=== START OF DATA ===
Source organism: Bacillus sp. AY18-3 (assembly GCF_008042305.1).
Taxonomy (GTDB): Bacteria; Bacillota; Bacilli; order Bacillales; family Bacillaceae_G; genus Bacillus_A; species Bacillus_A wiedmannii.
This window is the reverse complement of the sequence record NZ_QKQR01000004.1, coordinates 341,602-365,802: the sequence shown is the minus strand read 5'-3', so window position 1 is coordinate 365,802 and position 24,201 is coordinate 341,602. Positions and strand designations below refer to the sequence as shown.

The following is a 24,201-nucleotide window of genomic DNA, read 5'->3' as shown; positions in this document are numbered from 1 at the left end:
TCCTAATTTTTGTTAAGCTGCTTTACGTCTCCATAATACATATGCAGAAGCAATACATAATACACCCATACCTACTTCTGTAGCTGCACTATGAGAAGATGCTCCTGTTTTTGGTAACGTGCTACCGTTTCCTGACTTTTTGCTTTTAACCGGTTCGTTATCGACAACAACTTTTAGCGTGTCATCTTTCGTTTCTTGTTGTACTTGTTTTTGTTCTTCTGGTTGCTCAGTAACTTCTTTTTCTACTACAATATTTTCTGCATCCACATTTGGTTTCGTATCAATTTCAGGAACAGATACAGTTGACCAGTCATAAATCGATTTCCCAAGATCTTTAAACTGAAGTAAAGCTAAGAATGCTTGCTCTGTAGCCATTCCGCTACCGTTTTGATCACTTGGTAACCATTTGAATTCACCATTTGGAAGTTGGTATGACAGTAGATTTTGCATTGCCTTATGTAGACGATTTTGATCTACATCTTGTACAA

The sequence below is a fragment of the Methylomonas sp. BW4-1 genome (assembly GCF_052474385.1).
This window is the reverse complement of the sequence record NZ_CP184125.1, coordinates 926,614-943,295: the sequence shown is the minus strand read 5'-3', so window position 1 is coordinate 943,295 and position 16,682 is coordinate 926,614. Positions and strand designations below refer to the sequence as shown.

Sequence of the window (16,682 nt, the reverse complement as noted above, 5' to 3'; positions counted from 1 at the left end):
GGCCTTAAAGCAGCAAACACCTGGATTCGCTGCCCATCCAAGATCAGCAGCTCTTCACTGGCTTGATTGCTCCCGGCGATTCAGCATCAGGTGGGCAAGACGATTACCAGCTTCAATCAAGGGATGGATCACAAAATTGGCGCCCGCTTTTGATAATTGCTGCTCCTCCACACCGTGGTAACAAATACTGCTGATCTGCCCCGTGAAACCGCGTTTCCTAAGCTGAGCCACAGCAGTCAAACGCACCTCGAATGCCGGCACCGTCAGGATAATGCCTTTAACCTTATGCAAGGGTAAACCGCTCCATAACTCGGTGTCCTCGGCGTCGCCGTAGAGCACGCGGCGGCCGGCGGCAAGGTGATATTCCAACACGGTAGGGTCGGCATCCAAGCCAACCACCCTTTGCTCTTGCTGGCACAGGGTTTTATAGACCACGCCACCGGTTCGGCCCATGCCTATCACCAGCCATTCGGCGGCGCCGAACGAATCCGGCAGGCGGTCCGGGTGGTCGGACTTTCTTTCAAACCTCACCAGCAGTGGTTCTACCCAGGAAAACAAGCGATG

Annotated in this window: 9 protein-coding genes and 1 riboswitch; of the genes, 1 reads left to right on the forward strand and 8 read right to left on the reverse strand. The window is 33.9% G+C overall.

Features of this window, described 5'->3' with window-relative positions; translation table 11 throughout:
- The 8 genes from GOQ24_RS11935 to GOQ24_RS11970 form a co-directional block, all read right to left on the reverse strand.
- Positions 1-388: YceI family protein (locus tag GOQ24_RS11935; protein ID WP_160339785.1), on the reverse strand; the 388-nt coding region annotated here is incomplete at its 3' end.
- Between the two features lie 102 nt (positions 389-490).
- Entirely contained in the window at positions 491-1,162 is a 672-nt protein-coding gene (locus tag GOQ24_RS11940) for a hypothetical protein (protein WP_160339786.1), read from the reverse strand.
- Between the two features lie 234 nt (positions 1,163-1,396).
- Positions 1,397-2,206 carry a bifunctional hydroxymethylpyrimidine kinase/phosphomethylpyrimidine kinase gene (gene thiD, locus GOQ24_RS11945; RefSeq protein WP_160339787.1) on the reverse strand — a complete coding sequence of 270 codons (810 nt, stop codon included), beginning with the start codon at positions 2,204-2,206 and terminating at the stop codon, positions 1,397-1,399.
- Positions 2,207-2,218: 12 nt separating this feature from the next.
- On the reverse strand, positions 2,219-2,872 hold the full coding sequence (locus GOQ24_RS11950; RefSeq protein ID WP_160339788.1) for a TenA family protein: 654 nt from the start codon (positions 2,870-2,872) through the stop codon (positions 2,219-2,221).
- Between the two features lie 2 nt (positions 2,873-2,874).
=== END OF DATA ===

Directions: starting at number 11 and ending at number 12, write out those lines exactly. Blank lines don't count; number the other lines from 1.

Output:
Features of this window, described 5'->3' with window-relative positions; translation table 11 throughout:
- The 8 genes from GOQ24_RS11935 to GOQ24_RS11970 form a co-directional block, all read right to left on the reverse strand.